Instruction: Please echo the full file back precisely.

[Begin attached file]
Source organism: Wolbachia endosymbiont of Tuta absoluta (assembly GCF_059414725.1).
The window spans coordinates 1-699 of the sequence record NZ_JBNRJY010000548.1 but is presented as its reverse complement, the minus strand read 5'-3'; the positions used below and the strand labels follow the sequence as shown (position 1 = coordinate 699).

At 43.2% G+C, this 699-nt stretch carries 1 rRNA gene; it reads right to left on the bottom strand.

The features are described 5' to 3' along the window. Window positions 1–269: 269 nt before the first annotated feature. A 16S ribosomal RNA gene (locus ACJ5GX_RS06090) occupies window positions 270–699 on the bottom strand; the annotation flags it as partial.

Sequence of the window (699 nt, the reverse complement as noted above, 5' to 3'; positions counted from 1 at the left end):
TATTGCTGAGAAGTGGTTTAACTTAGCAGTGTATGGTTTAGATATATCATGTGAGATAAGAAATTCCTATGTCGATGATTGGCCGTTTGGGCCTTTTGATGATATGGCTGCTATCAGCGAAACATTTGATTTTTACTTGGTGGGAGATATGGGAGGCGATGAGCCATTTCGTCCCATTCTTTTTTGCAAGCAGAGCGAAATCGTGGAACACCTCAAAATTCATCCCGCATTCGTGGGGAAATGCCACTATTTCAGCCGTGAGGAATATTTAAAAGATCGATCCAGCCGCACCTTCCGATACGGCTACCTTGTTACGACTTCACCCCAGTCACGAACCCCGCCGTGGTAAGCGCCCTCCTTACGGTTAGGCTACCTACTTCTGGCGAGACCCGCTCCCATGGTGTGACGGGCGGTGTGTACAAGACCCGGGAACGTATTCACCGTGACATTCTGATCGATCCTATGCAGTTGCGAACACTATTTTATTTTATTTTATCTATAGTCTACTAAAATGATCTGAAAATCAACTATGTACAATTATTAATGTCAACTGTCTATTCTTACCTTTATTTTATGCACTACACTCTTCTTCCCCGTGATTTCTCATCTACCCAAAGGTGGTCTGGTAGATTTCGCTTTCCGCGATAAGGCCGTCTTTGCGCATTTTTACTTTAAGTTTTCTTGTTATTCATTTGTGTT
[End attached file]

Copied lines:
Source organism: Wolbachia endosymbiont of Tuta absoluta (assembly GCF_059414725.1).
The window spans coordinates 1-699 of the sequence record NZ_JBNRJY010000548.1 but is presented as its reverse complement, the minus strand read 5'-3'; the positions used below and the strand labels follow the sequence as shown (position 1 = coordinate 699).

At 43.2% G+C, this 699-nt stretch carries 1 rRNA gene; it reads right to left on the bottom strand.

The features are described 5' to 3' along the window. Window positions 1–269: 269 nt before the first annotated feature. A 16S ribosomal RNA gene (locus ACJ5GX_RS06090) occupies window positions 270–699 on the bottom strand; the annotation flags it as partial.

Sequence of the window (699 nt, the reverse complement as noted above, 5' to 3'; positions counted from 1 at the left end):
TATTGCTGAGAAGTGGTTTAACTTAGCAGTGTATGGTTTAGATATATCATGTGAGATAAGAAATTCCTATGTCGATGATTGGCCGTTTGGGCCTTTTGATGATATGGCTGCTATCAGCGAAACATTTGATTTTTACTTGGTGGGAGATATGGGAGGCGATGAGCCATTTCGTCCCATTCTTTTTTGCAAGCAGAGCGAAATCGTGGAACACCTCAAAATTCATCCCGCATTCGTGGGGAAATGCCACTATTTCAGCCGTGAGGAATATTTAAAAGATCGATCCAGCCGCACCTTCCGATACGGCTACCTTGTTACGACTTCACCCCAGTCACGAACCCCGCCGTGGTAAGCGCCCTCCTTACGGTTAGGCTACCTACTTCTGGCGAGACCCGCTCCCATGGTGTGACGGGCGGTGTGTACAAGACCCGGGAACGTATTCACCGTGACATTCTGATCGATCCTATGCAGTTGCGAACACTATTTTATTTTATTTTATCTATAGTCTACTAAAATGATCTGAAAATCAACTATGTACAATTATTAATGTCAACTGTCTATTCTTACCTTTATTTTATGCACTACACTCTTCTTCCCCGTGATTTCTCATCTACCCAAAGGTGGTCTGGTAGATTTCGCTTTCCGCGATAAGGCCGTCTTTGCGCATTTTTACTTTAAGTTTTCTTGTTATTCATTTGTGTT